1. Explain that the class will view three trailers for movies released soon after Blackboard JungleRebel Without a Cause (1955), Rock Around the Clock (1956), and Jailhouse Rock (1957). Each of these films addressed concerns about teenagers in the mid-1950s, particularly the perceived threat of juvenile delinquency and the rising influence of Rock and Roll culture.

2. Divide class into four teams and distribute Handouts 1-4 (links below) to the respective teams. Explain that each team will represent a group of 1950s entertainment industry professionals. Before playing the first trailer, each team should review their handout which explains the role of their organization and a set of criteria which the team will use to review the movies. Each team will have a different final report to share with the class. Check for understanding before playing the first trailer.

Team 1: The Film Studio (Handout 1 – Movie Posters)

Team 2: The Record Label (Handout 2 – Soundtrack Credits)

Team 3: The Motion Picture Association of America (Handout 3 – The Production Code)

Team 4: The Theater Owners of America (Handout 4 – Harrison’s Reports)

3. Play trailer for Rebel Without A Cause (1955).  Allow teams a few minutes to review their handouts and discuss the trailer as a group.  Repeat the same process for Rock Around the Clock  (1956) and Jailhouse Rock (1957).

4. Once you have screened each trailer, allow teams a few minutes to discuss and reach their final conclusions about the films.

5. Have each team present their findings to the class. For presentations, teams should elect several representatives to introduce their professional organization, explain their assigned task, and describe their methodology to determine which movie to promote or restrict.

Summary Activity:

To check for understanding, students will submit to the teacher an “exit ticket” on a blank piece of paper. On the paper, students will write 3-4 sentences in which they pick one of the four trailers viewed during the lesson (including Blackboard Jungle) and discuss why they would most want to see that movie in its entirety. Students may base their decision on the film’s subject matter, music featured, star actors, the reviews it received upon first release, or any combination of these factors.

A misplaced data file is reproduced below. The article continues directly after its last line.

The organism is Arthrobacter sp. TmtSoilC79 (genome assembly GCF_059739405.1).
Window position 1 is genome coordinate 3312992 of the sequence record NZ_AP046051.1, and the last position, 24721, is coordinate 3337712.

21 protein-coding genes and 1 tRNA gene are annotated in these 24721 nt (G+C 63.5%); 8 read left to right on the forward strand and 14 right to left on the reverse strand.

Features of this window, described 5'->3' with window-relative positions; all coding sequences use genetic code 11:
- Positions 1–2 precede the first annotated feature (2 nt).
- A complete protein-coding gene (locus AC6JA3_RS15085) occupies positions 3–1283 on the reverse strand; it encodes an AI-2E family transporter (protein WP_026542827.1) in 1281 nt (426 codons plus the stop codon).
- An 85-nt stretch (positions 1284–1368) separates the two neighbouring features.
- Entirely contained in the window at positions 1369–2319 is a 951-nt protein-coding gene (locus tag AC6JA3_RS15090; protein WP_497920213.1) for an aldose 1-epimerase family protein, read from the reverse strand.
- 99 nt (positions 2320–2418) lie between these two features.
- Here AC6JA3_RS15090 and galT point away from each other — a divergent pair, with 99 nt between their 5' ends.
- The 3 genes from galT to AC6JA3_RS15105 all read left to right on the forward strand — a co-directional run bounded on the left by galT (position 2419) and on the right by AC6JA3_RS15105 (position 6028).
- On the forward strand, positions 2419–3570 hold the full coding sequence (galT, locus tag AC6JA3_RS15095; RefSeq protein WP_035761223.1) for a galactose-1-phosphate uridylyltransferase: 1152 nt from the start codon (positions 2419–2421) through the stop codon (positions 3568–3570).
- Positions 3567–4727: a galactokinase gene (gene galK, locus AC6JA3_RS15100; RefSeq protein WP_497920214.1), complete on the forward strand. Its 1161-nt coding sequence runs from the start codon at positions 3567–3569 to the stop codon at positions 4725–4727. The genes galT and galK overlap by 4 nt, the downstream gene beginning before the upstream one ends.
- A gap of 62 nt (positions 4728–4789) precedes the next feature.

Ask students to read Handout 5 – “Intelligent Handling of a Touchy Problem” — an article from the April 9, 1955 issue of Harrison’s Reviews. (Explain that Harrison’s Reviews was a motion picture trade journal for independent theater owners that published film reviews and professional advice for theater owners.)

Write a short op-ed to Harrison’s Reviews responding to the RKO Theatre in New Brunswick, New Jersey’s decision to run a special trailer at the conclusion of each screening of Blackboard Jungle. Do you agree with the management’s decision? If yes, explain why you think the strategy helped the community, and if no, explain what you might have done differently to address people’s concerns about the film.


Common Core State Standards

College and Career Readiness Reading Anchor Standards for Grades 6-12 for Literature and Informational Text

  • Reading 1: Read closely to determine what the text says explicitly and to make logical inferences from it; cite specific textual evidence when writing or speaking to support conclusions drawn from the text.

College and Career Readiness Anchor Standards for Speaking and Listening for Grades 6-12

  • Speaking and Listening 1: Prepare for and participate effectively in a range of conversations and collaborations with diverse partners, building on others’ ideas and expressing their own clearly and persuasively.
  • Speaking and Listening 2: Integrate and evaluate information presented in diverse media and formats, including visually, quantitatively, and orally.
  • Speaking and Listening 5: Include multimedia components (e.g., graphics, images, music, sound) and visual displays in presentations to clarify information

Social Studies – National Council for the Social Studies (NCSS)

  • Theme 1: Culture
  • Theme 2: Time, Continuity, and Change
  • Theme 5: Individuals, Groups, and Institutions
  • Theme 6: Power, Authority, and Governance
  • Theme 7: Production, Distribution, and Consumption

National Standards for Music Education

Core Music Standard: Responding

  • Analyze: Analyze how the structure and context of varied musical works inform the response.
  • Interpret: Support interpretations of musical works that reflect creators’ and/or performers’ expressive intent.
  • Evaluate: Support evaluations of musical works and performances based on analysis, interpretation, and established criteria.

Core Music Standard: Connecting